As a supplier you should take reasonable steps to check that your customer is eligible to receive your goods or services at the zero rate.

3.2 Supplies to handicapped people

You can only zero rate supplies to handicapped people when:

  • the person is ‘chronically sick or disabled’
  • the goods or services are eligible for VAT relief – see Section 4
  • the goods and services are purchased or acquired for their personal or domestic use – see paragraph 3.4

3.2.1 What does ‘chronically sick or disabled’ mean?

A person is ‘chronically sick or disabled’ if he/she is a person with a:

  • physical or mental impairment which has a long-term and substantial adverse effect upon his/her ability to carry out everyday activities
  • condition which the medical profession treats as a chronic sickness, such as diabetes

It doesn’t include an elderly person who’s not disabled or chronically sick or any person who’s only temporarily disabled or incapacitated, such as with a broken limb.

If a parent, spouse or guardian acts on behalf of a ‘chronically sick or disabled’ person, your supply is treated as being made to that ‘chronically sick or disabled’ person.

HMRC can’t offer any specific advice about whether or not any particular individual customer is chronically sick or disabled. See paragraph 3.6 and paragraph 3.9 for further information about customer eligibility.

3.2.2 Terminology

The term ‘disabled’ is used throughout this notice and means ‘handicapped’ or ‘disabled or chronically sick’.

3.3 Supplies to charities

You can’t zero rate all of the goods and services listed at paragraph 2.4 to all charities. You should, therefore, take extra care in checking that a charity is eligible for VAT relief before zero rating your supply.

Supplies of goods listed at paragraph 2.4 to charities will only qualify for VAT relief where the goods are made available by the charity to a disabled person for their personal or domestic use – see paragraph 3.4.

There are certain other circumstances when supplies of goods listed at paragraph 2.4 will qualify for VAT relief – see VAT Notice 701/1: charities and VAT Notice 701/6: charity funded equipment for medical, veterinary etc uses.

3.3.1 What’s a charity?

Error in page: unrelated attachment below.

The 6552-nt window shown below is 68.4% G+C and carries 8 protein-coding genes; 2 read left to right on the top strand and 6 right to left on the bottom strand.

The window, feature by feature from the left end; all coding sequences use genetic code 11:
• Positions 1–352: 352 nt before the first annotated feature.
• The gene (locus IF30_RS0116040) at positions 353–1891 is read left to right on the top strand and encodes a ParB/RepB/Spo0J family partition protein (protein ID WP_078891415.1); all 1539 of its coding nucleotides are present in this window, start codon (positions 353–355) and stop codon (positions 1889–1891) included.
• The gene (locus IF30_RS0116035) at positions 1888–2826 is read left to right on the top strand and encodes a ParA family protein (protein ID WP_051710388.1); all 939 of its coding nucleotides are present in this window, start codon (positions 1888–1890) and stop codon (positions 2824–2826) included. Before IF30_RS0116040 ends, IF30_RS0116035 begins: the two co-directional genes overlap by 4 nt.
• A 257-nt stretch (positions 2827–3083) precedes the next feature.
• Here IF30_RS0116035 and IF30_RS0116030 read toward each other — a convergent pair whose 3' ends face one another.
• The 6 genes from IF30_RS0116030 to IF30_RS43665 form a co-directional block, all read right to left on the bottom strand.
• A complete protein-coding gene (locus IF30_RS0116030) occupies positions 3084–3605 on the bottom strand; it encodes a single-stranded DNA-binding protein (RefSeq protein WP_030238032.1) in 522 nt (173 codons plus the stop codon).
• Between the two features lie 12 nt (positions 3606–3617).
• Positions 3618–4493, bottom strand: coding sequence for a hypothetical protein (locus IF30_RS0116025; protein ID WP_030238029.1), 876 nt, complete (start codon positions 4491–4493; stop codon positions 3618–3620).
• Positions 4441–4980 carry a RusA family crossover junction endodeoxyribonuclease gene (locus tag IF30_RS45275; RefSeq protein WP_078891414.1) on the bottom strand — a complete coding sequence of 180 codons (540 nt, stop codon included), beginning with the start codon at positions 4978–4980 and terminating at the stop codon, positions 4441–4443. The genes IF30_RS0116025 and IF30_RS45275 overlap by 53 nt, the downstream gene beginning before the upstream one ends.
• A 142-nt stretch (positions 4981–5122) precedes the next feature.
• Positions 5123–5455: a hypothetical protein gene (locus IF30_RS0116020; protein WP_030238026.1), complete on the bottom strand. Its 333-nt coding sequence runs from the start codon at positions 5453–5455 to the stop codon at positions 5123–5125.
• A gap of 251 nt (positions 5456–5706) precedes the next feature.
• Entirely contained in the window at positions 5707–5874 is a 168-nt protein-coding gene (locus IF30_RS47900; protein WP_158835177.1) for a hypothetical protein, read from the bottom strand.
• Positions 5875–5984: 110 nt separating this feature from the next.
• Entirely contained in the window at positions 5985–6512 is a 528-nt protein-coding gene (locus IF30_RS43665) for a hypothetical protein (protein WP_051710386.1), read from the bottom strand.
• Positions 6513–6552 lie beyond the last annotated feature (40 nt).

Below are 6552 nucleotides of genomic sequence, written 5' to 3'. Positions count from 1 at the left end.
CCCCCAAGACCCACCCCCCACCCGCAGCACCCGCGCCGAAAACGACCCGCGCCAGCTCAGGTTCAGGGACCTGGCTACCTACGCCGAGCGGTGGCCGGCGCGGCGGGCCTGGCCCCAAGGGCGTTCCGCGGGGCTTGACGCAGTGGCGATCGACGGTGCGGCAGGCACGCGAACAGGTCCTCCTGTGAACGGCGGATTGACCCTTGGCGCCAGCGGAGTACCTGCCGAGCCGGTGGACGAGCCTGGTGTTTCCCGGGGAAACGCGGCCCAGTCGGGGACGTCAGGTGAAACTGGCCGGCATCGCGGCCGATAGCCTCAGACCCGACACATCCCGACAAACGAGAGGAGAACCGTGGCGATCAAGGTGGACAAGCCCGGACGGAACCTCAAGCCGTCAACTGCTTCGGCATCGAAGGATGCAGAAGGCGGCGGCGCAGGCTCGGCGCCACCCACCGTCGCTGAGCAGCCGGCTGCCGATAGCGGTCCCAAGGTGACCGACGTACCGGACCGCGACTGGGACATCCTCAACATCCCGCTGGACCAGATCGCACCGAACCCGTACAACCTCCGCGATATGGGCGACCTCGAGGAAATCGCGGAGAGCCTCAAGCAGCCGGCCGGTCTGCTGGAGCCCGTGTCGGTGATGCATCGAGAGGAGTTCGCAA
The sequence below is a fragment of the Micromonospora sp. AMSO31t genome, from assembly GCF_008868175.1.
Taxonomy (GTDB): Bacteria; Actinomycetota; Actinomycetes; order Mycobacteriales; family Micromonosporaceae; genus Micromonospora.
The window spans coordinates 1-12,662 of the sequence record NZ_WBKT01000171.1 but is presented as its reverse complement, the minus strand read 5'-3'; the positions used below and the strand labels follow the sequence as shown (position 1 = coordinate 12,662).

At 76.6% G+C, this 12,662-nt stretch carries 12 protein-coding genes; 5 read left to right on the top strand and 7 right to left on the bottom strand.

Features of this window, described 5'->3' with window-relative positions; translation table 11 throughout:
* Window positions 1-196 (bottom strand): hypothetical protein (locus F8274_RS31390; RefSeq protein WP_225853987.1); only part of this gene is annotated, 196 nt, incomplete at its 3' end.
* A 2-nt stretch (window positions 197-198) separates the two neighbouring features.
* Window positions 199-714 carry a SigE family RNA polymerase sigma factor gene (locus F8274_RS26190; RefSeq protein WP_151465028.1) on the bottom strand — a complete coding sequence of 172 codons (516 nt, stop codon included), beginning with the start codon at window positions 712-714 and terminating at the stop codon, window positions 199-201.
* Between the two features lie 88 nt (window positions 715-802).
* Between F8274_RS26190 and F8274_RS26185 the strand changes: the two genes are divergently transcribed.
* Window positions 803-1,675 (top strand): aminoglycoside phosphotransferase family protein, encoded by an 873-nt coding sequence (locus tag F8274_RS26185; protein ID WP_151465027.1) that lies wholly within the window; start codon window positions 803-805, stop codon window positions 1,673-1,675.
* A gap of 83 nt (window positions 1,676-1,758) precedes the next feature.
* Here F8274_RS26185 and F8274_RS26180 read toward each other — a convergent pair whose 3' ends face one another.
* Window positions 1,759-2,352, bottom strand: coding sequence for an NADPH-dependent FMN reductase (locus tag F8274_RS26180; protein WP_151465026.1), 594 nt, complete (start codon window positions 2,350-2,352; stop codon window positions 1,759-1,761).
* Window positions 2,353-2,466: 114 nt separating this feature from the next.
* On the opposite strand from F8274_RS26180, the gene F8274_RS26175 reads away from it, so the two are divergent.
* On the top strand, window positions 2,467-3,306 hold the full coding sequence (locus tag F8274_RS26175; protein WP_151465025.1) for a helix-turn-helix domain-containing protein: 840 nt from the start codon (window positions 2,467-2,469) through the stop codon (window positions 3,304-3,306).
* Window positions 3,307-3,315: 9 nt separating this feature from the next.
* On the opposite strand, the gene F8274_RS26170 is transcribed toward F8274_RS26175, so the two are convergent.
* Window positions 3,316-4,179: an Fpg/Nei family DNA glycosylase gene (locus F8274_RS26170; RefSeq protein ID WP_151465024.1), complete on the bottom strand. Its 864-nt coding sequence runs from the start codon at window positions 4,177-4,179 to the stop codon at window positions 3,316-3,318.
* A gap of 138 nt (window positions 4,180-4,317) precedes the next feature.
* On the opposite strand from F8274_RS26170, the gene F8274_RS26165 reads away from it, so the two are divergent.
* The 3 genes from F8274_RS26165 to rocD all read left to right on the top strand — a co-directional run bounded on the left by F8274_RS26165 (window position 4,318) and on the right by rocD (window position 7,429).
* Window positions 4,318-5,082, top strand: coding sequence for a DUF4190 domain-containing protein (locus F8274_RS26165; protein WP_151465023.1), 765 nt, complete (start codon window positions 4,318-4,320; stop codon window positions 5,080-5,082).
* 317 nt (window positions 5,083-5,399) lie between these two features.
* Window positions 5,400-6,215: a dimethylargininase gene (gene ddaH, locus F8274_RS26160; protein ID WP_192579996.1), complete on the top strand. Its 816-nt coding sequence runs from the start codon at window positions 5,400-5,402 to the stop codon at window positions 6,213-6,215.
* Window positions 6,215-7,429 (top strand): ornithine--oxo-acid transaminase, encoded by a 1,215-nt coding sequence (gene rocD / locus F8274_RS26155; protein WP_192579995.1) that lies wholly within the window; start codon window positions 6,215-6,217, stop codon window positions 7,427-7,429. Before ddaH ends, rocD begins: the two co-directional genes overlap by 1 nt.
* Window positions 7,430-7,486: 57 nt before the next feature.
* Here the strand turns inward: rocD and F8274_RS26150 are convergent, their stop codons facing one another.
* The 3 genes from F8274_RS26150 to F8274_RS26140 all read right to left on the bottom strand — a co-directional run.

Charities are non-profit distributing bodies established to advance education, advance religion, relieve poverty, sickness or infirmity or carry out certain other activities beneficial to the community.

For tax purposes, HMRC accepts that bodies have charitable status when they’re registered with the Charity Commission, or are recognised as a charity by HMRC. Not all non-profit making organisations are charities. Charities claiming VAT relief can demonstrate ‘charitable status’ with their Charity Commission registration number or with HMRC’s letter confirming charitable status. Charities that are not registered with the Charity Commission or don’t have HMRC’s letter should contact us to apply for recognition. Find out how to apply in the charities and tax guidance.

Further information on VAT reliefs available for charities is contained in VAT Notice 701/1: charities.

3.4 What does for ‘domestic or personal use’ mean?

‘Domestic or personal use’ means that the supply is needed specifically for the use of a disabled individual or series of disabled individuals.

The following are excluded from the term ‘domestic or personal use’, and not eligible for VAT relief:

  • goods and services used for business purposes
  • supplies of eligible goods made widely available for a whole group of people to use as they wish, for example, a stair lift installed in a charity building and made available for the general use or convenience of all those chronically sick or disabled persons who might need it, rather than for the personal use of specified individuals